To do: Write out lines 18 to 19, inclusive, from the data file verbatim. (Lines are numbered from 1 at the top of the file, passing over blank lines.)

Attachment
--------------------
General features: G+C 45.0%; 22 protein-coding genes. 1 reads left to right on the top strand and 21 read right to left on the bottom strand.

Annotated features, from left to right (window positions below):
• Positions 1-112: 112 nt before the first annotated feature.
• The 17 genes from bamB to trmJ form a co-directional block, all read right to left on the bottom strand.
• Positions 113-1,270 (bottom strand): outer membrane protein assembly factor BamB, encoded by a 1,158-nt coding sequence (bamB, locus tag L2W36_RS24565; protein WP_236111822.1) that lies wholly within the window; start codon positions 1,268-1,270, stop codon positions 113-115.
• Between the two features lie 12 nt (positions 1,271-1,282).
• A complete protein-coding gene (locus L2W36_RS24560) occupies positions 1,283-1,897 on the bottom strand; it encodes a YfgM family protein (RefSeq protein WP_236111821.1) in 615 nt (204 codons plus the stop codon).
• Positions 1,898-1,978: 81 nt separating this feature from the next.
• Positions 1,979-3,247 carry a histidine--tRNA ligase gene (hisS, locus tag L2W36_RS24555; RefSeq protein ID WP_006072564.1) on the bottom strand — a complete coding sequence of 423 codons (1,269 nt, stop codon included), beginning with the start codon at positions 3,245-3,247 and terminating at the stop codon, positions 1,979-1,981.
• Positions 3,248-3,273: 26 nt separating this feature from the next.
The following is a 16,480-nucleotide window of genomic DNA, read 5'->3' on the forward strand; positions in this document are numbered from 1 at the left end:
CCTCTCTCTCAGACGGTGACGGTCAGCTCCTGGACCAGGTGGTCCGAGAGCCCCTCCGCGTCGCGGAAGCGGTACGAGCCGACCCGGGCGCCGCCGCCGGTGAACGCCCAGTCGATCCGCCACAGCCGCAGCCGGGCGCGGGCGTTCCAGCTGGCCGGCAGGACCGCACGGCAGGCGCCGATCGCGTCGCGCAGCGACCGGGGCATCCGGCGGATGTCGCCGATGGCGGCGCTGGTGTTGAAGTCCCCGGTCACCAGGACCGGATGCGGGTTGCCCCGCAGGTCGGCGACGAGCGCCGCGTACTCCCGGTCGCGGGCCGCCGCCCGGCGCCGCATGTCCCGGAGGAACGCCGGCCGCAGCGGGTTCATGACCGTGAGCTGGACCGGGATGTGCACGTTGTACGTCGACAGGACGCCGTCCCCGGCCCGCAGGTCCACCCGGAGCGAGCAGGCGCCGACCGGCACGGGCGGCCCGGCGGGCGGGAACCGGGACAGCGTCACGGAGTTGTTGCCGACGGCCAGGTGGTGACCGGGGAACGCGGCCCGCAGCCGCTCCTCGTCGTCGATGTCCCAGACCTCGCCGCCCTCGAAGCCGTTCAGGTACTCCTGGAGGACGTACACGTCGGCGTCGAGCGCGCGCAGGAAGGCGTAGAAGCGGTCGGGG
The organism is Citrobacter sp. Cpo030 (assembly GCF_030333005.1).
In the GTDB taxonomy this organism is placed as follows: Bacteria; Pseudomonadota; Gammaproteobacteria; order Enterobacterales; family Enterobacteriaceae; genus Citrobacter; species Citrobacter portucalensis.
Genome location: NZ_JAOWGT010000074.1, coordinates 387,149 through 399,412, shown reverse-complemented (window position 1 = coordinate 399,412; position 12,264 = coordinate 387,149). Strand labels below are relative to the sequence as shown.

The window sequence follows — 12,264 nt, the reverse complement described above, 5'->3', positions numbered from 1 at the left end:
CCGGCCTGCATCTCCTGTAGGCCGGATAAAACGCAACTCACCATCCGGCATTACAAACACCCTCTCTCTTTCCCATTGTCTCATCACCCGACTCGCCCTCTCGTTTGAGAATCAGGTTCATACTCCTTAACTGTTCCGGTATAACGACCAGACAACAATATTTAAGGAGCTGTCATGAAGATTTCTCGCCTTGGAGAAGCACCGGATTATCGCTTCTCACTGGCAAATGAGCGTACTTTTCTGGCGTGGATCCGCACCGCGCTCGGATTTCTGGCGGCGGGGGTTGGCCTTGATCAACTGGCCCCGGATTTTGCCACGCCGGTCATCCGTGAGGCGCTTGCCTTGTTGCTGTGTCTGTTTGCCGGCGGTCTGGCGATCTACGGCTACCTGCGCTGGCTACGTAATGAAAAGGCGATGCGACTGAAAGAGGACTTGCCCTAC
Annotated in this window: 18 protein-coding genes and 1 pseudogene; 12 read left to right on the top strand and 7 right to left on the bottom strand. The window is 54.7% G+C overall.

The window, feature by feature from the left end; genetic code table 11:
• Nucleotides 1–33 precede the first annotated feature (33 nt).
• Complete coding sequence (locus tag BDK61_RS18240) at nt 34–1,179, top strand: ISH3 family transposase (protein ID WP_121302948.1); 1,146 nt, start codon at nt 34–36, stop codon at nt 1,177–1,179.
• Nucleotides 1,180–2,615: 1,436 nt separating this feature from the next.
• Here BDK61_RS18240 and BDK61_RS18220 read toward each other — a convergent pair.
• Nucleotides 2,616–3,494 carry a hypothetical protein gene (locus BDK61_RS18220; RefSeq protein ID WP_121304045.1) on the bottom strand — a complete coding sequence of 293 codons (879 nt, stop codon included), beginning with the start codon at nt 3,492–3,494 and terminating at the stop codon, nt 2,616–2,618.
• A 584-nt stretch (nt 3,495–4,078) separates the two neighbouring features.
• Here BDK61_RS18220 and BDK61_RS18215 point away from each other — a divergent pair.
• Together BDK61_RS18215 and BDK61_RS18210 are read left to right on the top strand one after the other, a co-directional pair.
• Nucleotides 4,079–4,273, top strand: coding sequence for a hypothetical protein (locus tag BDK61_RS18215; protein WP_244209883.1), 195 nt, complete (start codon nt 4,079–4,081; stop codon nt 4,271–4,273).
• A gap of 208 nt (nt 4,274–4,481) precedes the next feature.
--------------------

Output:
Annotated in this window: 18 protein-coding genes and 1 pseudogene; 12 read left to right on the top strand and 7 right to left on the bottom strand. The window is 54.7% G+C overall.

The window, feature by feature from the left end; genetic code table 11: